It’s hard to come by exact statistics, but Chris’s case appears to be an exception. Most RPOs are granted. In 2020 the local NBC station found that 92% of the RPOs sought by Palm Beach County law enforcement were granted, and St. Lucie County had a 100% success rate.
Law enforcement might have been a bit overzealous toward Mr. Velasquez. He didn’t own any guns. There was no evidence he was planning to buy guns. He didn’t have a criminal record. “My client was tried, convicted, and crucified by the media before we could set the record straight," Ms. Parris told Reason Magazine after the ban was lifted. In the wake of the Parkland massacre, she says, “Everybody is extraordinarily hypersensitive and emotional, and there was no room or time for nuance and context, evaluating the facts.”
But other Floridians’ red flags have arguably been much worse. In just the last two months, one Florida judge has restricted the gun rights of:
A dad accused of threatening to "shoot everyone" at his son's school, a woman who police say attempted suicide and then accidentally shot her boyfriend during a struggle for her revolver, a husband who allegedly fired multiple rounds in the street to "blow off steam" after losing a family member, a bullied 13-year-old witnesses overheard saying, "If all of 8th grade is missing tomorrow, you will know why," and a mother arrested for brandishing a handgun at another mom after a school bus incident between their daughters.
It’s difficult to say whether red flag laws make any measurable difference in the overall rate of gun violence. How can anyone prove that the government changed the future? That if not for these confiscations, a crime would have occurred? They can’t — though some have tried. One study found that after California enacted its red flag law in 2016, none of the people who received RPOs went through with a mass shooting after threatening one. (Again, however, it’s impossible to say whether the RPOs stopped the shootings, or if the threats were just hot air to begin with.)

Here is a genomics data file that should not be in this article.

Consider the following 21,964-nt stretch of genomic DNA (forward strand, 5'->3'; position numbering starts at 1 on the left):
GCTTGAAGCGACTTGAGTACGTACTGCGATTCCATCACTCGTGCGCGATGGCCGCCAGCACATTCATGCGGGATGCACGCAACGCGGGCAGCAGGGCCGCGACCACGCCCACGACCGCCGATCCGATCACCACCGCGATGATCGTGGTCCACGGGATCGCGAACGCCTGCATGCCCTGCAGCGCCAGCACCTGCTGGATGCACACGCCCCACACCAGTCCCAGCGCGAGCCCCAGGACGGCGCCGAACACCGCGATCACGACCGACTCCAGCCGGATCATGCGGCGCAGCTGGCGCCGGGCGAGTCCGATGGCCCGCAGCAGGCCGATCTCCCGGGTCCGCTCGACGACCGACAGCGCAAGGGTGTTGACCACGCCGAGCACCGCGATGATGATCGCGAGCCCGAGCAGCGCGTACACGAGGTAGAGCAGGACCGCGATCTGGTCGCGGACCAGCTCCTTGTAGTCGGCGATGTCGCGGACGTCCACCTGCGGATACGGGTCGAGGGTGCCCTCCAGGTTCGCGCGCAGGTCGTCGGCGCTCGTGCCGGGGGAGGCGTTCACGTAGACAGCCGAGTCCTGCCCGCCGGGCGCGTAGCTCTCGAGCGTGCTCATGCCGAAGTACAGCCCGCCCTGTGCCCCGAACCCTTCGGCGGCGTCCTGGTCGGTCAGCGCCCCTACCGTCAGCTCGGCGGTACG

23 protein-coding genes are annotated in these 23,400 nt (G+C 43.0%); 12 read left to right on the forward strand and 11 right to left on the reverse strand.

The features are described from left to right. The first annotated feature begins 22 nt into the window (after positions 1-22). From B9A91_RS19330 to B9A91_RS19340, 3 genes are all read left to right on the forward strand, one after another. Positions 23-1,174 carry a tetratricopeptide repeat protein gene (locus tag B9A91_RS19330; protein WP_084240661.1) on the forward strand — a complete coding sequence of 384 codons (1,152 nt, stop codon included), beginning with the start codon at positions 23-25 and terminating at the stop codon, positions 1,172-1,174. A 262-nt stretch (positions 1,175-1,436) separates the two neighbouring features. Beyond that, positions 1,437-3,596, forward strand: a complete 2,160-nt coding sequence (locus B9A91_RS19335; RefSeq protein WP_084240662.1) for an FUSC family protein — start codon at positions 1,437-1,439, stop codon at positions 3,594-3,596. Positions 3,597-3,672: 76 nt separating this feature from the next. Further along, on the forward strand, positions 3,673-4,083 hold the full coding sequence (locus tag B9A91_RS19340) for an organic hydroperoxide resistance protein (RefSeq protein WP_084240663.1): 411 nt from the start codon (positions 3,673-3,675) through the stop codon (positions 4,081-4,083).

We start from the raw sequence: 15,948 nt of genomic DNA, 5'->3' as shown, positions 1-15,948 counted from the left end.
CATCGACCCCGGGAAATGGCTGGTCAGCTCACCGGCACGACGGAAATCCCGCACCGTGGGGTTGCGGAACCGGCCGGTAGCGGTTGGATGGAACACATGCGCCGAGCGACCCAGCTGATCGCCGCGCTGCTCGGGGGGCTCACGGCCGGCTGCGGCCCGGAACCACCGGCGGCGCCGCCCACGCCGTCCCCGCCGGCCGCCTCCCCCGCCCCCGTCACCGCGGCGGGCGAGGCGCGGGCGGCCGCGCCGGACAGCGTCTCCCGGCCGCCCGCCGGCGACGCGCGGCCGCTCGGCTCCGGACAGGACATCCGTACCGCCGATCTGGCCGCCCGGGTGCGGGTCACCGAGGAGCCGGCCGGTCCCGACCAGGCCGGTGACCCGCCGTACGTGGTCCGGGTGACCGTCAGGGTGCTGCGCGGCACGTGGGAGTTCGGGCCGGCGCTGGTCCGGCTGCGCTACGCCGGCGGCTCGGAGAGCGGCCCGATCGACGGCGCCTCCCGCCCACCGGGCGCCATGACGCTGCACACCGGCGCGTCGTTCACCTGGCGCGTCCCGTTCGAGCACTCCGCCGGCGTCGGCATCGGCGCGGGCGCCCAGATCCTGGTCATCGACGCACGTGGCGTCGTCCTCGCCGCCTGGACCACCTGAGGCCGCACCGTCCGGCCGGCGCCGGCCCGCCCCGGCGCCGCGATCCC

So what’s the problem?
Regardless of the lack of hard evidence of their effectiveness, red flag laws are popular. Nineteen states already have them on the books, and last week the U.S. House of Representatives passed a bill that would give federal courts the ability to issue RPOs (they’re currently strictly a creature of state law).
So if there is so much agreement between Democrats and Republicans on their possible benefits, what’s the hold up? Why are so many people warning that the current tentative Senate agreement is far from a sure thing? That the House’s red flag bill will go nowhere? That these laws might themselves be unconstitutional?
Because, say many conservatives and civil libertarians, red flag laws run roughshod over so many constitutional protections.3 The National Rifle Association, as you might imagine, has warned they’re just a way for judges to “nullify” the protections of the Second Amendment. They treat “due process” as an inconvenience: Even though Mr. Velasquez had his RPO revoked as soon as a judge was able to give him a hearing, that’s still six weeks when he couldn’t have purchased a gun even if he had wanted to.
And it’s not just the NRA that has a problem with these laws. In 2018, the American Civil Liberties Union of Rhode Island said it was “deeply concerned” about a proposed red flag law there, its potential impact on civil liberties, and “the precedent it sets for the use of coercive measures against individuals not because they are alleged to have committed any crime, but because somebody believes they might, someday, commit one.”
And that’s before even taking into account the First Amendment’s protection against laws abridging the freedom of speech. “True threats” aren’t protected, but idle threats? Hyperbole? Haha, just kidding? That’s the grey area on which many constitutional lawyers build their careers.
‘I want to shoot him in the face’
Few courts have looked at the constitutionality of red flag laws. That’s not surprising, since such laws are fairly new. While court decisions are hard to come by, Ms. Parris did admit that “there is one out of the First [District Court of Appeals] in Florida but it’s genuinely one of the worst opinions ever drafted so we all pretend it doesn’t exist.”